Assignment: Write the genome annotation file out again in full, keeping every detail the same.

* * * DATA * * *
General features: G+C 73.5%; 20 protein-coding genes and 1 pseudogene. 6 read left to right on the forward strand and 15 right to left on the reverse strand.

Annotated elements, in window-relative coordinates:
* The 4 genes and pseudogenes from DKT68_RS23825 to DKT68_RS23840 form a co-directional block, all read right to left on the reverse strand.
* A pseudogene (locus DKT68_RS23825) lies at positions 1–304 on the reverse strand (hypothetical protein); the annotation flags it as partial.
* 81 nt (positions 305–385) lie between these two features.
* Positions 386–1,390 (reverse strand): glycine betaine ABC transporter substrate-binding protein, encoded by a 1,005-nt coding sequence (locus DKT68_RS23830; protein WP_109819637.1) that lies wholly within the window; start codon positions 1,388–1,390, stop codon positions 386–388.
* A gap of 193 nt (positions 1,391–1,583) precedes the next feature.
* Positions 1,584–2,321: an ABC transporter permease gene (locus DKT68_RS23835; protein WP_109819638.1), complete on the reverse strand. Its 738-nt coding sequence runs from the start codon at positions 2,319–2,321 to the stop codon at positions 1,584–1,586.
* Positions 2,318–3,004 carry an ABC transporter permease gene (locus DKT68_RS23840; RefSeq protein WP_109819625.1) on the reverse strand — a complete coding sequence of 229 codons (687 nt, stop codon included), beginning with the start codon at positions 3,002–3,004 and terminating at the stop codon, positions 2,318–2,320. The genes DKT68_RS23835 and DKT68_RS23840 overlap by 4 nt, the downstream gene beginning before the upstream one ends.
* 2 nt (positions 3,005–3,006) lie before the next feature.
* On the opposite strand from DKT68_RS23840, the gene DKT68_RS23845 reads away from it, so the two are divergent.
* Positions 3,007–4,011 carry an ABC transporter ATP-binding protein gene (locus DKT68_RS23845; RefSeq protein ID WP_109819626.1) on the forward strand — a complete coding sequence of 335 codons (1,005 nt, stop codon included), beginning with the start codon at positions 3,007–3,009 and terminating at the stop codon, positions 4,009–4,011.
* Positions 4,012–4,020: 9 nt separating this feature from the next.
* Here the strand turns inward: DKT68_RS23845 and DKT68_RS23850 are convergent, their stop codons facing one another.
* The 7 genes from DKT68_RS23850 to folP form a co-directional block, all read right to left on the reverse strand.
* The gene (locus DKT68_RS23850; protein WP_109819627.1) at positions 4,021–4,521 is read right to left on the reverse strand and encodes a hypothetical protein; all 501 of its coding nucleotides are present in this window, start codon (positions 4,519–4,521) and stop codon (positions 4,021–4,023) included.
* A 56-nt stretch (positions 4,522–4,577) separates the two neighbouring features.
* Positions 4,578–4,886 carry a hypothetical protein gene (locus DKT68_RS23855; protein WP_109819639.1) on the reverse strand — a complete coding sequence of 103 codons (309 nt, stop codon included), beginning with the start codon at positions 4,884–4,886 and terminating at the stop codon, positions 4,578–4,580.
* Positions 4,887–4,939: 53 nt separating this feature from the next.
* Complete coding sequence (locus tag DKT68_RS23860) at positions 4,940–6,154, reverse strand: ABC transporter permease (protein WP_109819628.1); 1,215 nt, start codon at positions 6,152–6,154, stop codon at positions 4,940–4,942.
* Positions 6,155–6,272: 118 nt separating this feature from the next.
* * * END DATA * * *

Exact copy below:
General features: G+C 73.5%; 20 protein-coding genes and 1 pseudogene. 6 read left to right on the forward strand and 15 right to left on the reverse strand.

Annotated elements, in window-relative coordinates:
* The 4 genes and pseudogenes from DKT68_RS23825 to DKT68_RS23840 form a co-directional block, all read right to left on the reverse strand.
* A pseudogene (locus DKT68_RS23825) lies at positions 1–304 on the reverse strand (hypothetical protein); the annotation flags it as partial.
* 81 nt (positions 305–385) lie between these two features.
* Positions 386–1,390 (reverse strand): glycine betaine ABC transporter substrate-binding protein, encoded by a 1,005-nt coding sequence (locus DKT68_RS23830; protein WP_109819637.1) that lies wholly within the window; start codon positions 1,388–1,390, stop codon positions 386–388.
* A gap of 193 nt (positions 1,391–1,583) precedes the next feature.
* Positions 1,584–2,321: an ABC transporter permease gene (locus DKT68_RS23835; protein WP_109819638.1), complete on the reverse strand. Its 738-nt coding sequence runs from the start codon at positions 2,319–2,321 to the stop codon at positions 1,584–1,586.
* Positions 2,318–3,004 carry an ABC transporter permease gene (locus DKT68_RS23840; RefSeq protein WP_109819625.1) on the reverse strand — a complete coding sequence of 229 codons (687 nt, stop codon included), beginning with the start codon at positions 3,002–3,004 and terminating at the stop codon, positions 2,318–2,320. The genes DKT68_RS23835 and DKT68_RS23840 overlap by 4 nt, the downstream gene beginning before the upstream one ends.
* 2 nt (positions 3,005–3,006) lie before the next feature.
* On the opposite strand from DKT68_RS23840, the gene DKT68_RS23845 reads away from it, so the two are divergent.
* Positions 3,007–4,011 carry an ABC transporter ATP-binding protein gene (locus DKT68_RS23845; RefSeq protein ID WP_109819626.1) on the forward strand — a complete coding sequence of 335 codons (1,005 nt, stop codon included), beginning with the start codon at positions 3,007–3,009 and terminating at the stop codon, positions 4,009–4,011.
* Positions 4,012–4,020: 9 nt separating this feature from the next.
* Here the strand turns inward: DKT68_RS23845 and DKT68_RS23850 are convergent, their stop codons facing one another.
* The 7 genes from DKT68_RS23850 to folP form a co-directional block, all read right to left on the reverse strand.
* The gene (locus DKT68_RS23850; protein WP_109819627.1) at positions 4,021–4,521 is read right to left on the reverse strand and encodes a hypothetical protein; all 501 of its coding nucleotides are present in this window, start codon (positions 4,519–4,521) and stop codon (positions 4,021–4,023) included.
* A 56-nt stretch (positions 4,522–4,577) separates the two neighbouring features.
* Positions 4,578–4,886 carry a hypothetical protein gene (locus DKT68_RS23855; protein WP_109819639.1) on the reverse strand — a complete coding sequence of 103 codons (309 nt, stop codon included), beginning with the start codon at positions 4,884–4,886 and terminating at the stop codon, positions 4,578–4,580.
* Positions 4,887–4,939: 53 nt separating this feature from the next.
* Complete coding sequence (locus tag DKT68_RS23860) at positions 4,940–6,154, reverse strand: ABC transporter permease (protein WP_109819628.1); 1,215 nt, start codon at positions 6,152–6,154, stop codon at positions 4,940–4,942.
* Positions 6,155–6,272: 118 nt separating this feature from the next.